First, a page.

battleground where the struggles of the mind take on a physical form. The figures are infected and transformed in reaction to their trauma. Each bump, scar, or mutation represents the fractured sense of self, torn between the desire to connect and need to protect oneself. I am interested in complicating those instincts, creating a dynamic energy between the push and pull of the psyche. This piece captures the moment before separation, where there is no clear victim or perpetrator. Instead they are both at once for and against each other.”
Paintings by Natalya Swanson and Daniel Miller with a closing reception on Friday, February 27, from 7-9pm.
Tampa, FL (February 2015) — From February 23-27, the Centre Gallery at the University of South Florida will host Flesh Tones by Natalya Swanson and Daniel Miller. There will be a closing reception on Friday, February 27, from 7-9pm.
Natalya Swanson graduated from the University of South Florida in 2009 with her Bachelors of Art in Art History. She currently lives and works in Sarasota, Florida where she is preparing for a career in Art Conservation.
Natalya’s paintings are an exploration of identity within art and society. She recreates famous artworks by pairing original compositional elements with contemporary imagery and figures. Through the transformative process, Natalya embeds personal beliefs on religion, sexuality, and selfhood within the works. Painting has become a form of meditation, where she visually interacts with her thoughts.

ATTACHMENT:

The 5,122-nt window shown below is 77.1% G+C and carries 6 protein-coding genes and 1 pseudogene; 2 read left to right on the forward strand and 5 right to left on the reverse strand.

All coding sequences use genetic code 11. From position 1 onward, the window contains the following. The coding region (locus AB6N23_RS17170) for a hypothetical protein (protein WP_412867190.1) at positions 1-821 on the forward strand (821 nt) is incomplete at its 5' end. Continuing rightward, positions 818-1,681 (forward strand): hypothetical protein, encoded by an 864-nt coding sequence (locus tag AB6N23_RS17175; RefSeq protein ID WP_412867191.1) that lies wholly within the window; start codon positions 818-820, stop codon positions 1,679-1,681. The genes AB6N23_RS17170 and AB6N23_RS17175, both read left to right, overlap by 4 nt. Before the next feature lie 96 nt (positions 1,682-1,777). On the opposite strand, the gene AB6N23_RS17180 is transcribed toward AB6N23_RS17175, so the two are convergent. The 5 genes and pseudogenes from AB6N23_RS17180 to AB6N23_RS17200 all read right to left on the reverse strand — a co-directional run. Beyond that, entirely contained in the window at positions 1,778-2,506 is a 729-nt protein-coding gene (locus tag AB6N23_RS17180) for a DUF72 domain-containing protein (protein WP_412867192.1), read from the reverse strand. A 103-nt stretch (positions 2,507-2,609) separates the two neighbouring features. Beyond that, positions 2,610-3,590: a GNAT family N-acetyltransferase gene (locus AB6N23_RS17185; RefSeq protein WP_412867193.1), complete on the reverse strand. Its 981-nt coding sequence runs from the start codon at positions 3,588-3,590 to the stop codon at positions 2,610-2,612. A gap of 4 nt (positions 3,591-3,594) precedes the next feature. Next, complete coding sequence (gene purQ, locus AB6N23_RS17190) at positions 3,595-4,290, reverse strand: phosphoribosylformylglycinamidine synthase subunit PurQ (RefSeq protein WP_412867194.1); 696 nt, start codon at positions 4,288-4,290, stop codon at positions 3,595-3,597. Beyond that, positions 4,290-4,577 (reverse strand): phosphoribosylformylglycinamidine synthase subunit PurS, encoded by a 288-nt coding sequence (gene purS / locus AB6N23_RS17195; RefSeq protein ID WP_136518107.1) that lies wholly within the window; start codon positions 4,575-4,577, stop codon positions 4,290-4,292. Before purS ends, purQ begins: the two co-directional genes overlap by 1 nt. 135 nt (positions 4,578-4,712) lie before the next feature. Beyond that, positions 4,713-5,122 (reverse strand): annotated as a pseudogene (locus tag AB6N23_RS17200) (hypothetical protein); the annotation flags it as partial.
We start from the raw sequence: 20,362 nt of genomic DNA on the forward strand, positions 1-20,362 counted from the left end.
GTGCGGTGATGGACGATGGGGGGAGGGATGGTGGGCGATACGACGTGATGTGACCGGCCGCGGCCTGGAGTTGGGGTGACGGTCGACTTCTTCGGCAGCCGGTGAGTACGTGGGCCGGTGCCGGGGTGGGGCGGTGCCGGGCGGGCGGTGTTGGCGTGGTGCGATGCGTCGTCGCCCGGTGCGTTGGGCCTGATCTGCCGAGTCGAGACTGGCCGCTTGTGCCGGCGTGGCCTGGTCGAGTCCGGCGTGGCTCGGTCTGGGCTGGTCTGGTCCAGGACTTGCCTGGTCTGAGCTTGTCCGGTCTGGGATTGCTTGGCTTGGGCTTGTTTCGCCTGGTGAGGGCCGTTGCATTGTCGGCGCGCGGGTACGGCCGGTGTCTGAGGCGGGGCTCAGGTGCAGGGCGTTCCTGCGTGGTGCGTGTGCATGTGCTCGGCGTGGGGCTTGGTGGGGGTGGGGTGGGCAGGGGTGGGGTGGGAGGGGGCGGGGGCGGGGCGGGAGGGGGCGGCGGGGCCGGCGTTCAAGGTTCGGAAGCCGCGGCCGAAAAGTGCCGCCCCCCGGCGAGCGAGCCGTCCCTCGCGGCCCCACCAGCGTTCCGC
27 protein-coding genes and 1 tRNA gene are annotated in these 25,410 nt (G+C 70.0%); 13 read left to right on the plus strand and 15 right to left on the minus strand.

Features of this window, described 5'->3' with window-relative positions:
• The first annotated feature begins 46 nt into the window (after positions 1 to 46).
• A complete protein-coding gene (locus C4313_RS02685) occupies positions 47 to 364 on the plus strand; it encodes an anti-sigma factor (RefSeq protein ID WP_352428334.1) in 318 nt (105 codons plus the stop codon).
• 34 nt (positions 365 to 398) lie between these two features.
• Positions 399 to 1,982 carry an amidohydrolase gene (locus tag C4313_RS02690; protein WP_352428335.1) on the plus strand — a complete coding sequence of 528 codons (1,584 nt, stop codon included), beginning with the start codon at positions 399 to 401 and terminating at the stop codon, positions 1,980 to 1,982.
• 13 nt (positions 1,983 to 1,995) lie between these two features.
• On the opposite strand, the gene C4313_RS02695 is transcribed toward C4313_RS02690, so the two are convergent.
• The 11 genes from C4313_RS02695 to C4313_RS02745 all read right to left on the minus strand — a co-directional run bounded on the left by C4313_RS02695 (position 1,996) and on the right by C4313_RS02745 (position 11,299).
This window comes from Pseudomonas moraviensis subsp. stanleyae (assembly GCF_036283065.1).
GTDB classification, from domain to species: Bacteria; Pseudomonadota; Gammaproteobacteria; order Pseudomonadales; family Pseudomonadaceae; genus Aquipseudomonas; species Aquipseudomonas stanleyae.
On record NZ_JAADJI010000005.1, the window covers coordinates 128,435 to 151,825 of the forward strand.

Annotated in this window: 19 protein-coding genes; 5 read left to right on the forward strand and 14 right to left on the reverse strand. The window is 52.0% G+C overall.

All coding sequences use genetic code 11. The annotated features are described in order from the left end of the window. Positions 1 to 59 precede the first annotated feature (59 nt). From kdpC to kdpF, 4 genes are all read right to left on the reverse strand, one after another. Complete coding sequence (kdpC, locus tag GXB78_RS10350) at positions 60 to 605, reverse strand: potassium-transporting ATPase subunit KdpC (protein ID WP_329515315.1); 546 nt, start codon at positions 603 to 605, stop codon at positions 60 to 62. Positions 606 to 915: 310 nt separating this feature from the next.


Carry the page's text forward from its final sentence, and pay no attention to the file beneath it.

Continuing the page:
Daniel Miller graduated from Ringling College of Art & Design with a degree in Graphic and Interactive Communications. This will be his first showing of oil paintings. The collection of large scale genre scenes are an attempt to bring the viewer into Miller’s past, enveloping the viewer for their own happening experiences. Previous exhibits have included video art, printmaking, and graphic design. Miller is also part of the Sarasota Contemporary Arts Collective, SARTQ. More information can be obtained through the artist’s website, www.danielmiller.me.
For more information contact:
Tina Piracci, Art Director
Alyssa Cordero, Art Director
About the Centre Gallery
Centre Gallery is an innovative, student-run art exhibition space at the University of South Florida. Located in the Marshall Student Center room 2700, Centre Gallery (www.centregallery.usf.edu) is free and open to the public. The gallery hours are Monday through Friday, 11 a.m. to 5 p.m.